[SOLVED] Calculus: Limits 1. For all real numbers x and y, let f be a function such that f(x+y) = f(x) + f(y) + 2xy and such that lim (h -> 0) (f(h)/h) = 7 a. Find f(0). Justify your answer. b. Use the definition of the derivative to find f'(x). c. Find f(x). Dang... I'm really stumped because I am unsure what it is asking :(. Thank you.
The first part is downright simple. Just put x=0, y=0 in the equation and solve for f(0). For the second and third part.. What does the first principle method of derivative tell you? [tex] f'(x) = \lim_{h\rightarrow 0} \frac{f(x + h) - f(x)}{h} [/tex] Using the fact that [itex]f(x + y) = f(x) + f(y) + 2xy[/itex], you have: [tex] f'(x) = \lim_{h\rightarrow 0} \frac{f(h) + 2xh}{h} [/tex] Now.. solve this question of limits keeping the first result in mind. Also, you have been given that [tex]\lim_{h\rightarrow 0} \frac{f(h)}{h} = 7[/tex]. You should be able to do this now easily. Once you have done that, integrate it and then see if you can use the given data to determine the constant of integration. [i'm not so sure if u can determine it.. but do try it]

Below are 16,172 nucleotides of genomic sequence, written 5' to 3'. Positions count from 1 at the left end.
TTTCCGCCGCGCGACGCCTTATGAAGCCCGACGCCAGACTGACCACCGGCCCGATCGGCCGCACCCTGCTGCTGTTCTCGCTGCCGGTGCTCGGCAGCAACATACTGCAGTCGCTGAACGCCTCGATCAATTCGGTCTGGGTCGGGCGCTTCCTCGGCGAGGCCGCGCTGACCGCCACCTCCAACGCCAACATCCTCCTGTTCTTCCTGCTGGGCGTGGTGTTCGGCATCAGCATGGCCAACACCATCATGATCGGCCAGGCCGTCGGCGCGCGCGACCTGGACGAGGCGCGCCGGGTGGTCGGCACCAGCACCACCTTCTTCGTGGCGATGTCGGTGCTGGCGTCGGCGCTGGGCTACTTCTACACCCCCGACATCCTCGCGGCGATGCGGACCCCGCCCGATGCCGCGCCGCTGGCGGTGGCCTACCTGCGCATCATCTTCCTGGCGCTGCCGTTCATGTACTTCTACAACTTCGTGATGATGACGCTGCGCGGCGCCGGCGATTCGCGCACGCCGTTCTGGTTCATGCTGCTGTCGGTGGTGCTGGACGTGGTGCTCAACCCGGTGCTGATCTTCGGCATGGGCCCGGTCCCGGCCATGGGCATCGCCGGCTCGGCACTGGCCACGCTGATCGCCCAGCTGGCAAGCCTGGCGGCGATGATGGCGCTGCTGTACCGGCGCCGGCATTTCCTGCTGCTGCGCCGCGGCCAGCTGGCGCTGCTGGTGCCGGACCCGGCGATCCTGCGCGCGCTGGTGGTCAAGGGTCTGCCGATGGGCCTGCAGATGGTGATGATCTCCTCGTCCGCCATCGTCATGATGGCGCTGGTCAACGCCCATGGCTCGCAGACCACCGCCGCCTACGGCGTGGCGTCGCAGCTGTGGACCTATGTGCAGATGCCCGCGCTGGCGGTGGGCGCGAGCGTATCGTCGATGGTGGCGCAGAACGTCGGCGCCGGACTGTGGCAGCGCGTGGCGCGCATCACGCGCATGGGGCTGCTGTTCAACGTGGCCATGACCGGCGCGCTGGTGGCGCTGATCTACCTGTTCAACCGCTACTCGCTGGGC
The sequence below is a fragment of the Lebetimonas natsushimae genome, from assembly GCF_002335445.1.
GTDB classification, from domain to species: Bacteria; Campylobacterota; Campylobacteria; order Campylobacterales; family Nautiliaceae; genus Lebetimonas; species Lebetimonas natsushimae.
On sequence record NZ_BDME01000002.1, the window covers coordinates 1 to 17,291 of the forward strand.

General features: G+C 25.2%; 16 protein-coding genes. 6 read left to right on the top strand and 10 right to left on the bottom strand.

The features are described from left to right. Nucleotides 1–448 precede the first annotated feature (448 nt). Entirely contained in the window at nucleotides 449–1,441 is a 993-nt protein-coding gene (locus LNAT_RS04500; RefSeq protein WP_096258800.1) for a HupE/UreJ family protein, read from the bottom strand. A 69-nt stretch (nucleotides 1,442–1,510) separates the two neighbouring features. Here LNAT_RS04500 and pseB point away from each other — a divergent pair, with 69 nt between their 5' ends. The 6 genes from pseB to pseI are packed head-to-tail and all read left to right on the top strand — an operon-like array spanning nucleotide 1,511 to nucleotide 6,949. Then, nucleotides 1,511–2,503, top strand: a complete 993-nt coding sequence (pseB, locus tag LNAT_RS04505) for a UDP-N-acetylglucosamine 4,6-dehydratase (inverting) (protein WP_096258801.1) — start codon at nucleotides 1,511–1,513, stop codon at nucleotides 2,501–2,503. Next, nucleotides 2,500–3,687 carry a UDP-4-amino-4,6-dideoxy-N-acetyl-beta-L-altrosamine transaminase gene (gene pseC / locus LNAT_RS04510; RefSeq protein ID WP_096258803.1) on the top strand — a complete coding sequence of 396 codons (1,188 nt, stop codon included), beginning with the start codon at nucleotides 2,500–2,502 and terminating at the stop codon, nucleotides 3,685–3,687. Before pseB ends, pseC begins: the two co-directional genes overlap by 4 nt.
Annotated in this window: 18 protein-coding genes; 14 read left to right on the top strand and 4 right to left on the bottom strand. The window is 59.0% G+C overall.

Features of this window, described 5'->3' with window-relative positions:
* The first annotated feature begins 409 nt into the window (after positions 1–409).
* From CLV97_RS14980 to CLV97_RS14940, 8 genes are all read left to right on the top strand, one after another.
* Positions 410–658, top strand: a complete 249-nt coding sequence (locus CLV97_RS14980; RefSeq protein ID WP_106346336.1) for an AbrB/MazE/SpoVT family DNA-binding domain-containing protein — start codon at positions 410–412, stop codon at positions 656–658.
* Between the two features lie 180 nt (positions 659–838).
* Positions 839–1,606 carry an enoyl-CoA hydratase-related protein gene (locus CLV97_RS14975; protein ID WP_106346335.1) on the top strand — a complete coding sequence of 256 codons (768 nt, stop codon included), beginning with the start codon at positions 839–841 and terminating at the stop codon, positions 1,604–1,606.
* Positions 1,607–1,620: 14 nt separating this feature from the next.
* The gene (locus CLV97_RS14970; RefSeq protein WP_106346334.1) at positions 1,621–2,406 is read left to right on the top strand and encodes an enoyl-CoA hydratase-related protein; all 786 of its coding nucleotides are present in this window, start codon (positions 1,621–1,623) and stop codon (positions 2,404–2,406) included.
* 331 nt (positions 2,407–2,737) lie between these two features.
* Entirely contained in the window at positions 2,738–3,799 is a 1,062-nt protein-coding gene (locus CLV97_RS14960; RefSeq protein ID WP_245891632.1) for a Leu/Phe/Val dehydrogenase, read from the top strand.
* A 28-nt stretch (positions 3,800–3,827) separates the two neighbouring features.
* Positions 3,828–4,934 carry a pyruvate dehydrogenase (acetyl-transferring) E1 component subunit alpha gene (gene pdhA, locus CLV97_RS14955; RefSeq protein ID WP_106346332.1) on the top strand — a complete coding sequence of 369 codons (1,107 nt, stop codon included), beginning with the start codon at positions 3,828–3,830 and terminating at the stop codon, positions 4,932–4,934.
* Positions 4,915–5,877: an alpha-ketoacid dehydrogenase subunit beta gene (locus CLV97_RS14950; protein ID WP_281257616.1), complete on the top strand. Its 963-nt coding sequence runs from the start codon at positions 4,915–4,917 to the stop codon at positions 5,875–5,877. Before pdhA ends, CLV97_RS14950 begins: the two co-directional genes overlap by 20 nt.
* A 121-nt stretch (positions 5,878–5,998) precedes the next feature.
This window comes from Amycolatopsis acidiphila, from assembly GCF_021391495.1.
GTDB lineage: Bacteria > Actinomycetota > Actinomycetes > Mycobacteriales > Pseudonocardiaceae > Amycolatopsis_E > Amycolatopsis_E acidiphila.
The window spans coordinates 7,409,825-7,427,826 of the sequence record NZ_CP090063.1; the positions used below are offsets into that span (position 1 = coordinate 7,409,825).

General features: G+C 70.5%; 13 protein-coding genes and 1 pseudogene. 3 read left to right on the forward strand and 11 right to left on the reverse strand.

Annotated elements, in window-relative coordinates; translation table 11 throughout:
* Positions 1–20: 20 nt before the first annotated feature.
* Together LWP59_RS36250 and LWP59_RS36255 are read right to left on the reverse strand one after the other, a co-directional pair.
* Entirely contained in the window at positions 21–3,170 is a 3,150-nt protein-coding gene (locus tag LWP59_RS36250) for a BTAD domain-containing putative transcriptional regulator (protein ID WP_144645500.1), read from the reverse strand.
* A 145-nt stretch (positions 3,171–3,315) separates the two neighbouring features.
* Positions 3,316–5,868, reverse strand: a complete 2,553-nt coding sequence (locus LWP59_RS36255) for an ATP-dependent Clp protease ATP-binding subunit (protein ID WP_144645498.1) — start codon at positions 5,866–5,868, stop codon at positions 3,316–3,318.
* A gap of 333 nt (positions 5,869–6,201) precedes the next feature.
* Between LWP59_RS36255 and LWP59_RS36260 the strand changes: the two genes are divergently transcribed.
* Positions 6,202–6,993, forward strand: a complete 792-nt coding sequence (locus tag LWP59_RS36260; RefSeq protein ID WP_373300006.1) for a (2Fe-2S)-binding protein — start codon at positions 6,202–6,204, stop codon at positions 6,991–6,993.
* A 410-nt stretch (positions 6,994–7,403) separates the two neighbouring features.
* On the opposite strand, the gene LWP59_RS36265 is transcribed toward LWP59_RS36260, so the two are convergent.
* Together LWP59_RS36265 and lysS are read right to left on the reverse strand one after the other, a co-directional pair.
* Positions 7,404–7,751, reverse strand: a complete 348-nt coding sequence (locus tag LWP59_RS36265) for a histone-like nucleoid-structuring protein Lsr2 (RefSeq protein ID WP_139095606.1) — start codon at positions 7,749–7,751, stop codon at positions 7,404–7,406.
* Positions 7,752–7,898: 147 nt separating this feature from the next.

Re: [SOLVED] Calculus: Limits I got 7 + 2x after I continued from where you left off, but Im not sure if thats f'(x). Also I put 0 in for x and y, and got f(o) = f(0) + f(0) + 2(0)(0) = 0, which im pretty sure doesnt mean anything. So if you could please break it down further, it would be much appreciated. Thank you.
Re: [SOLVED] Calculus: Limits f(0)=f(0)+f(0) does mean something. What does it tell you about f(0)? If you've now got f'(x)=7+2x (and it is) and you want to find f(x) that's just an antiderivative problem, isn't it?